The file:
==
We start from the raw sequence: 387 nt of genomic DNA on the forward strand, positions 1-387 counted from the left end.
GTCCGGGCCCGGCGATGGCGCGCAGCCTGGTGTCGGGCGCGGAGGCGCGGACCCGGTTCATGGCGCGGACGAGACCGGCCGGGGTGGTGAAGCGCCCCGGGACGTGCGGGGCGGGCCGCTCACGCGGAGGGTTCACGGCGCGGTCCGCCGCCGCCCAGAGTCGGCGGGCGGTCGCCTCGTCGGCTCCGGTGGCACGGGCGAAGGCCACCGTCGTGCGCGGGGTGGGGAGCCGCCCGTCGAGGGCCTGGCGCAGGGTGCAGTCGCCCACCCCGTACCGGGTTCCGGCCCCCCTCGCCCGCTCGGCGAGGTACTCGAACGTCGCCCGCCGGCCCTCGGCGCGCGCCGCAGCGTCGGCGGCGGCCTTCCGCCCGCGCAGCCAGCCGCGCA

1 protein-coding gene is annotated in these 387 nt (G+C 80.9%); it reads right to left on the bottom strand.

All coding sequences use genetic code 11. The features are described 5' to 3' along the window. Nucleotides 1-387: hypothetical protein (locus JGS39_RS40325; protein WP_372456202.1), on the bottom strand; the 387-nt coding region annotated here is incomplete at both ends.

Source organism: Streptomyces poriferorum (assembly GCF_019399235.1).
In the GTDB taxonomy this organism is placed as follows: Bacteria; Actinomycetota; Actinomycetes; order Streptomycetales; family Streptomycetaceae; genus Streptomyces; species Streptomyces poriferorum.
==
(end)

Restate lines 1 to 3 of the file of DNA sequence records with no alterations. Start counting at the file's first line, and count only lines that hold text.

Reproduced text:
We start from the raw sequence: 387 nt of genomic DNA on the forward strand, positions 1-387 counted from the left end.
GTCCGGGCCCGGCGATGGCGCGCAGCCTGGTGTCGGGCGCGGAGGCGCGGACCCGGTTCATGGCGCGGACGAGACCGGCCGGGGTGGTGAAGCGCCCCGGGACGTGCGGGGCGGGCCGCTCACGCGGAGGGTTCACGGCGCGGTCCGCCGCCGCCCAGAGTCGGCGGGCGGTCGCCTCGTCGGCTCCGGTGGCACGGGCGAAGGCCACCGTCGTGCGCGGGGTGGGGAGCCGCCCGTCGAGGGCCTGGCGCAGGGTGCAGTCGCCCACCCCGTACCGGGTTCCGGCCCCCCTCGCCCGCTCGGCGAGGTACTCGAACGTCGCCCGCCGGCCCTCGGCGCGCGCCGCAGCGTCGGCGGCGGCCTTCCGCCCGCGCAGCCAGCCGCGCA

1 protein-coding gene is annotated in these 387 nt (G+C 80.9%); it reads right to left on the bottom strand.